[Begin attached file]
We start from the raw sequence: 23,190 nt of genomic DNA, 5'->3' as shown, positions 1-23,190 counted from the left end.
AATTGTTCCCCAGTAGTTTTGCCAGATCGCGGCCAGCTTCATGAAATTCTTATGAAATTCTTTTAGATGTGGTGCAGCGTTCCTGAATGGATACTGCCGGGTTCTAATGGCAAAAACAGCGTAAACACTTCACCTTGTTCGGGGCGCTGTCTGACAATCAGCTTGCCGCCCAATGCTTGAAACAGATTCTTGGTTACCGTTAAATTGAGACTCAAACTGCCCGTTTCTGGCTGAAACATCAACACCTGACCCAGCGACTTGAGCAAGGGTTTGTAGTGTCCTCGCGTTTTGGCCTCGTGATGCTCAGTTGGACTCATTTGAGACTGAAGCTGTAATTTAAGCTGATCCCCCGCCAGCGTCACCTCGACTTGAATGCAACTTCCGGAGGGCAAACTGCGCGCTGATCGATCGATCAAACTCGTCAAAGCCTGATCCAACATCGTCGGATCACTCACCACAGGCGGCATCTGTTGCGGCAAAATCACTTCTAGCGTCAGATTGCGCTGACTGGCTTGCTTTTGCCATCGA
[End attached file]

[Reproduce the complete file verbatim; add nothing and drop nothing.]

We start from the raw sequence: 23,190 nt of genomic DNA, 5'->3' as shown, positions 1-23,190 counted from the left end.
AATTGTTCCCCAGTAGTTTTGCCAGATCGCGGCCAGCTTCATGAAATTCTTATGAAATTCTTTTAGATGTGGTGCAGCGTTCCTGAATGGATACTGCCGGGTTCTAATGGCAAAAACAGCGTAAACACTTCACCTTGTTCGGGGCGCTGTCTGACAATCAGCTTGCCGCCCAATGCTTGAAACAGATTCTTGGTTACCGTTAAATTGAGACTCAAACTGCCCGTTTCTGGCTGAAACATCAACACCTGACCCAGCGACTTGAGCAAGGGTTTGTAGTGTCCTCGCGTTTTGGCCTCGTGATGCTCAGTTGGACTCATTTGAGACTGAAGCTGTAATTTAAGCTGATCCCCCGCCAGCGTCACCTCGACTTGAATGCAACTTCCGGAGGGCAAACTGCGCGCTGATCGATCGATCAAACTCGTCAAAGCCTGATCCAACATCGTCGGATCACTCACCACAGGCGGCATCTGTTGCGGCAAAATCACTTCTAGCGTCAGATTGCGCTGACTGGCTTGCTTTTGCCATCGA